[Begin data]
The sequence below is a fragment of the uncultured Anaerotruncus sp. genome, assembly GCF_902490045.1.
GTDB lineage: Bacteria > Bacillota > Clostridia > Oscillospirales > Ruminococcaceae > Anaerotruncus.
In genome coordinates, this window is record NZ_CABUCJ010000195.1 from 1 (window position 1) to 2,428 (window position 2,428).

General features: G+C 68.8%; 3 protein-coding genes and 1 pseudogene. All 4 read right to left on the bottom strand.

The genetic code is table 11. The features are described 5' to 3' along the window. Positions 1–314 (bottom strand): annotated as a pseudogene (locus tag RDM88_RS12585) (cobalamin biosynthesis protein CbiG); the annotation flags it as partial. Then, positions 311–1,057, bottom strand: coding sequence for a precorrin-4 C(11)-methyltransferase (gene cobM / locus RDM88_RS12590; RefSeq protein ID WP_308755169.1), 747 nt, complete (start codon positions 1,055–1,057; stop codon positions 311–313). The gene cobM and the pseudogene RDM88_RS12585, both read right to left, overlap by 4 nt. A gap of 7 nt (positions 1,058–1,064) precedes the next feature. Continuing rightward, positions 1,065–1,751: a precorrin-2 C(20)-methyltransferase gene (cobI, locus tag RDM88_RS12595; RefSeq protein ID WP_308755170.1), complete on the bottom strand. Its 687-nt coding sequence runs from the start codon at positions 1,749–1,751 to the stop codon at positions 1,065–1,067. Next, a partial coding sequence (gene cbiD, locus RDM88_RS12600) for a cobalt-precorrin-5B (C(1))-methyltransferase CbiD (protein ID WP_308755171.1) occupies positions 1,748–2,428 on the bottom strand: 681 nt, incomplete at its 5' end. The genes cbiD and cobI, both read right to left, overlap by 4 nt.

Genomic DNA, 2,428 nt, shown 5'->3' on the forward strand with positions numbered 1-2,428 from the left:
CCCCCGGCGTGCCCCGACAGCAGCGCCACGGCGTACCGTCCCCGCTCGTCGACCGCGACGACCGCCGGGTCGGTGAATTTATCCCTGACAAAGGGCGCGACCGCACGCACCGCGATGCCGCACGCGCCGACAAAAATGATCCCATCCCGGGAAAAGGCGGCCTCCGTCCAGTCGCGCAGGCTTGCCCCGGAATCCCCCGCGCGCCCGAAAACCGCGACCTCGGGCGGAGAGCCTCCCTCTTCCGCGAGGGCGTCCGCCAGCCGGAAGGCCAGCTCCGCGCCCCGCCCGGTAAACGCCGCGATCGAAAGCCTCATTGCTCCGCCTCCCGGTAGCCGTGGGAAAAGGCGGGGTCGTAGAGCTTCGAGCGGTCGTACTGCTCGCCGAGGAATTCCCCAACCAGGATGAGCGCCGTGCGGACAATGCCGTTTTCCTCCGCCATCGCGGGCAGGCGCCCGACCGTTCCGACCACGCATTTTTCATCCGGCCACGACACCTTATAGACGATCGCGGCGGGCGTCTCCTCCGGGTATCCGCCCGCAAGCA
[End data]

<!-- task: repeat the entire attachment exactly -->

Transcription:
The sequence below is a fragment of the uncultured Anaerotruncus sp. genome, assembly GCF_902490045.1.
GTDB lineage: Bacteria > Bacillota > Clostridia > Oscillospirales > Ruminococcaceae > Anaerotruncus.
In genome coordinates, this window is record NZ_CABUCJ010000195.1 from 1 (window position 1) to 2,428 (window position 2,428).

General features: G+C 68.8%; 3 protein-coding genes and 1 pseudogene. All 4 read right to left on the bottom strand.

The genetic code is table 11. The features are described 5' to 3' along the window. Positions 1–314 (bottom strand): annotated as a pseudogene (locus tag RDM88_RS12585) (cobalamin biosynthesis protein CbiG); the annotation flags it as partial. Then, positions 311–1,057, bottom strand: coding sequence for a precorrin-4 C(11)-methyltransferase (gene cobM / locus RDM88_RS12590; RefSeq protein ID WP_308755169.1), 747 nt, complete (start codon positions 1,055–1,057; stop codon positions 311–313). The gene cobM and the pseudogene RDM88_RS12585, both read right to left, overlap by 4 nt. A gap of 7 nt (positions 1,058–1,064) precedes the next feature. Continuing rightward, positions 1,065–1,751: a precorrin-2 C(20)-methyltransferase gene (cobI, locus tag RDM88_RS12595; RefSeq protein ID WP_308755170.1), complete on the bottom strand. Its 687-nt coding sequence runs from the start codon at positions 1,749–1,751 to the stop codon at positions 1,065–1,067. Next, a partial coding sequence (gene cbiD, locus RDM88_RS12600) for a cobalt-precorrin-5B (C(1))-methyltransferase CbiD (protein ID WP_308755171.1) occupies positions 1,748–2,428 on the bottom strand: 681 nt, incomplete at its 5' end. The genes cbiD and cobI, both read right to left, overlap by 4 nt.

Genomic DNA, 2,428 nt, shown 5'->3' on the forward strand with positions numbered 1-2,428 from the left:
CCCCCGGCGTGCCCCGACAGCAGCGCCACGGCGTACCGTCCCCGCTCGTCGACCGCGACGACCGCCGGGTCGGTGAATTTATCCCTGACAAAGGGCGCGACCGCACGCACCGCGATGCCGCACGCGCCGACAAAAATGATCCCATCCCGGGAAAAGGCGGCCTCCGTCCAGTCGCGCAGGCTTGCCCCGGAATCCCCCGCGCGCCCGAAAACCGCGACCTCGGGCGGAGAGCCTCCCTCTTCCGCGAGGGCGTCCGCCAGCCGGAAGGCCAGCTCCGCGCCCCGCCCGGTAAACGCCGCGATCGAAAGCCTCATTGCTCCGCCTCCCGGTAGCCGTGGGAAAAGGCGGGGTCGTAGAGCTTCGAGCGGTCGTACTGCTCGCCGAGGAATTCCCCAACCAGGATGAGCGCCGTGCGGACAATGCCGTTTTCCTCCGCCATCGCGGGCAGGCGCCCGACCGTTCCGACCACGCATTTTTCATCCGGCCACGACACCTTATAGACGATCGCGGCGGGCGTCTCCTCCGGGTATCCGCCCGCAAGCA